In 1964, as President Lyndon Johnson signed the Wilderness Act, he declared it to be among "the most far-reaching conservation measures that a far-sighted nation has ever coped with."
Now, as the Wilderness Act turns 50 on Sept. 3, Florida Bay and the Everglades have become two of its largest beneficiaries.
In 1978, Congress created the Marjory Stoneman Douglas Wilderness within Everglades National Park. The move accomplished the dual purpose of honoring Douglas, the iconic champion of Everglades preservation, and providing the United States' strongest environmentally protected status to 1.3 million acres of the park, including the submerged seagrass and mudflats of the Florida Bay bottom. Habitats of sawgrass, mangroves, cypress, pines and hammock are all protected under the Wilderness Act.
In fact, South Florida's wilderness area encompasses 86 percent of Everglades National Park and is the largest such area east of the Rockies.
As the 1964 Wilderness Act elegantly states, wilderness is "recognized as an area where the earth and its community of life are untrammeled by man, where man himself is a visitor."
The designation, though, goes well beyond symbolic. The wilderness areas of the Everglades, as well the other 108 million acres of federally protected wilderness in the United States, enjoy important protections from man-made changes that even other areas within the national park system do not. Those areas, proponents say, provide individuals with opportunities for solitude, adventure and for viewing wildlife in its natural, unfettered environment.
With only minimal exceptions -- for example, sign posts affixed to the Florida Bay bottom -- it takes an act of Congress to alter wilderness areas. That means park administators can't build amenities such as boardwalks or roadways in designated wilderness. And they can't open those areas to environmentally unfriendly activities, such as airboat use.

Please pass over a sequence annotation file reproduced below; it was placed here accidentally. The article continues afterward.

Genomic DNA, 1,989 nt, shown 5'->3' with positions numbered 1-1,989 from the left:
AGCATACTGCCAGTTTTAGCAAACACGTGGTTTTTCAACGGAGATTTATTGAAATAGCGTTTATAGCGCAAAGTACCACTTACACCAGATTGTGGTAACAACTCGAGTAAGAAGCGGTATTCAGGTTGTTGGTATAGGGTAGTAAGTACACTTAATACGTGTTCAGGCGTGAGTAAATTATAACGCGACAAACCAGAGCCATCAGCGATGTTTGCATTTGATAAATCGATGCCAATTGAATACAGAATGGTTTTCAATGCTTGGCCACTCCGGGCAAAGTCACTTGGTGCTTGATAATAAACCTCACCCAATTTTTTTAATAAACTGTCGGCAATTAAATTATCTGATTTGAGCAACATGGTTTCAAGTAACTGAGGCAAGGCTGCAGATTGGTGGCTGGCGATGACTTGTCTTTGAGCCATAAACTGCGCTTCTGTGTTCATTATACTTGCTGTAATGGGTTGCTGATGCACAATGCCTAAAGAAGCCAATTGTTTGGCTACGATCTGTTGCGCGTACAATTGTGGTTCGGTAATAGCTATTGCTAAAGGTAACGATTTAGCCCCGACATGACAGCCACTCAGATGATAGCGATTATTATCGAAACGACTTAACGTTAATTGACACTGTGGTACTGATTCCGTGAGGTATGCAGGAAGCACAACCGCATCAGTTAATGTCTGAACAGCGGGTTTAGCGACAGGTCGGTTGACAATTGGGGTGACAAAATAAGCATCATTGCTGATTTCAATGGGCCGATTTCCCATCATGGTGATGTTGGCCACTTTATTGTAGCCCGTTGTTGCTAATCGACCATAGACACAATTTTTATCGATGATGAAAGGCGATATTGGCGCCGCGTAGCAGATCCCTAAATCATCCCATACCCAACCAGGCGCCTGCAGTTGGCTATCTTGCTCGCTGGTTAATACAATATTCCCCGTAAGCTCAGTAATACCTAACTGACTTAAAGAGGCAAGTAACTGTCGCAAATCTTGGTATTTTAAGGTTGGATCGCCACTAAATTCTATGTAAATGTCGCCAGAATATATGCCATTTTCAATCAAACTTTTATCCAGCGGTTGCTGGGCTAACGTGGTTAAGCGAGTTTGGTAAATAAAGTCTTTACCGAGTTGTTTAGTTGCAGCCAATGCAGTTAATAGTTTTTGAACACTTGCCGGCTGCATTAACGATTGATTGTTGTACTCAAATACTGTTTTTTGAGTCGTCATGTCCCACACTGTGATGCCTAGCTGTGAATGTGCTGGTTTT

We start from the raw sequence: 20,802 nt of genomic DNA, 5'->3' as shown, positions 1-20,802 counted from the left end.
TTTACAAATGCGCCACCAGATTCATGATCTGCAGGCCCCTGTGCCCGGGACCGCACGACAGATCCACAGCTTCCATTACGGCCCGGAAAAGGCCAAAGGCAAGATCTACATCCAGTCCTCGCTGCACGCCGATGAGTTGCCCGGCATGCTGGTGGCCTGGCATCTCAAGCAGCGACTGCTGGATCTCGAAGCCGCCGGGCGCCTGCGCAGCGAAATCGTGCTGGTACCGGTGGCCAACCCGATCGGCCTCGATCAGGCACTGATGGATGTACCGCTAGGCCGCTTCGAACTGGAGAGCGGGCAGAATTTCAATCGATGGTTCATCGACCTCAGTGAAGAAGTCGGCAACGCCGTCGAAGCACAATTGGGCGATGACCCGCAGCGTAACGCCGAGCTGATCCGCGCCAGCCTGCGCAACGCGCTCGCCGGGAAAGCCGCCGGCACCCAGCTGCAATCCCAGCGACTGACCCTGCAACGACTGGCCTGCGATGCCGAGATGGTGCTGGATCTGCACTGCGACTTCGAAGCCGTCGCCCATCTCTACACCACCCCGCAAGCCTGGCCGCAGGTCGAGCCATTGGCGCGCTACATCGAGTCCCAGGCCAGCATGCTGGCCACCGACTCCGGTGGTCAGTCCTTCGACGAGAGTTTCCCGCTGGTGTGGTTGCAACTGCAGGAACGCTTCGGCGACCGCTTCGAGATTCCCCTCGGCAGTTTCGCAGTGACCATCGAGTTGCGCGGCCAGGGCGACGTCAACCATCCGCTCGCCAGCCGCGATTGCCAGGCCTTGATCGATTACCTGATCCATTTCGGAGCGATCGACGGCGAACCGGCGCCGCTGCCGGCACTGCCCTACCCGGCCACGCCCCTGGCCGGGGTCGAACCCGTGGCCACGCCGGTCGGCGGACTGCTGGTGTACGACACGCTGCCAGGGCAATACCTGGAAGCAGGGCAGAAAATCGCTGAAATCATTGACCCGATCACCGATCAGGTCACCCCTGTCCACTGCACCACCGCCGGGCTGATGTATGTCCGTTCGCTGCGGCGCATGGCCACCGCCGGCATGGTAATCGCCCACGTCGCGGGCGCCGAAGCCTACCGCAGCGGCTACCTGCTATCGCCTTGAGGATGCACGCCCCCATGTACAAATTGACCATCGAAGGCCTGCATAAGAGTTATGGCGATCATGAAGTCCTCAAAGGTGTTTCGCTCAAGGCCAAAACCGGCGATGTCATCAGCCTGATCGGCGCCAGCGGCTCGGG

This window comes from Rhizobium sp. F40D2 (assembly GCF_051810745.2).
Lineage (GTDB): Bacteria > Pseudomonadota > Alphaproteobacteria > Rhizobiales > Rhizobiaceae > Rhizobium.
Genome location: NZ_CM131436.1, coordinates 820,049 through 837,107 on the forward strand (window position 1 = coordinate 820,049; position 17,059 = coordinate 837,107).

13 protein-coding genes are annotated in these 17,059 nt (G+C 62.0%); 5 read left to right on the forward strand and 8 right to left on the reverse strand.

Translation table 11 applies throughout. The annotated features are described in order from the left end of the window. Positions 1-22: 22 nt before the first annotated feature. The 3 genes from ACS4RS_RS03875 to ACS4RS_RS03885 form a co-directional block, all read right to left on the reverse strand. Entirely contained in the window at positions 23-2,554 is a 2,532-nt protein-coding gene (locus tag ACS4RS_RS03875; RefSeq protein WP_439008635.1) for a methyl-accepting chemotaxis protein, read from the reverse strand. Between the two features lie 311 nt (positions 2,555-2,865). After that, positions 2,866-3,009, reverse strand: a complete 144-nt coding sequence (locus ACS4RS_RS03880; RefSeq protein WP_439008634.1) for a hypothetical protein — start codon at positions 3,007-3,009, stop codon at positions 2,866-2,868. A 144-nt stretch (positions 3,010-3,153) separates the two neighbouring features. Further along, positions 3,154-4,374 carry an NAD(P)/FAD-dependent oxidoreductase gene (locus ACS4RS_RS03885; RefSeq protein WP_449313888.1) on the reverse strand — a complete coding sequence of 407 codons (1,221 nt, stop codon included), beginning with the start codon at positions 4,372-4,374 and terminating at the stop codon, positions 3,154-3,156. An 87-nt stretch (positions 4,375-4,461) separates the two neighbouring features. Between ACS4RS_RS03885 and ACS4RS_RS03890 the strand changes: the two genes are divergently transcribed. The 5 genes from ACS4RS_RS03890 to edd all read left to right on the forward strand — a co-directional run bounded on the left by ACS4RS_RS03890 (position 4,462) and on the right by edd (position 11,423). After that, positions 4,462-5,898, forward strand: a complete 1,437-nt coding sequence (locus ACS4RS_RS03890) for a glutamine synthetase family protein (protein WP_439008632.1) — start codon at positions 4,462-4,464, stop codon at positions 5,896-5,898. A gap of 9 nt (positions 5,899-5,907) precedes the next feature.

But benefits, especially within an imperiled ecosystem like the Everglades, go beyond the recreational, said John Adornato, who heads the South Florida office of the National Parks Conservation Association. He noted that the vast marshes of Everglades National Park are areas where water is naturally cleansed before seeping back into the aquifers that are the source of the region's freshwater supply.
"Wilderness in the Everglades provides for an amazing repository of resources and wildlife that could be diminished if it were managed in a different way," Adornato said.
The Everglades National Park wilderness also functions as "an important line of defense against the devastating winds of tropical storms, and an indispensable nursery ground for marine species of recreational and commercial importance," a National Park Service primer says.
But as the Wilderness Act turns 50, some people are questioning whether it should be updated for modern times.
In an op-ed in The New York Times last month, environmental journalist Christopher Solomon argued that more active management could well be desirable in at least some wilderness areas in order to forestall the transformative effects of climate change.
Notably, he wrote, the very underpinning of the Wilderness Act, the notion that nature exists "in some unadulterated state apart from humans," is largely outdated. Scientists have become acutely aware over the past five decades that man has been shaping ecosystems for thousands of years and that the natural world is in a constant state of transformation.
The Everglades is particularly susceptible to the impacts of global warming. Recent studies have shown that mangroves are expanding their territory in low-lying coastal regions as rising seawater diminishes the abundance of less salt-tolerant plants.
In an interview last week, Greg Aplet, senior science director for Washington, D.C.-based The Wilderness Society, said his organization doesn't dispute that actively managing a variety of natural systems is an approach that must be considered in the face of climate change.
But he argued that the more than 80 percent of federal public land that is not designated as wilderness is where such strategies should be employed. Wilderness areas, he said, should be left to their own devices.
"Our position is that we need more wilderness because we need more areas where we can apply the strategy of keeping hands off and letting nature decide what will be," Aplet said.
Adornato said there's room for debate about how humans can best attempt to preserve wild areas in the face of climate change. But he praised the Everglades' wilderness designation on the eve of the 50th anniversary of the Wilderness Act.
"It's the highest level of protection that any federal lands can be granted," he said. "That's worth something. In fact, it's worth quite a lot."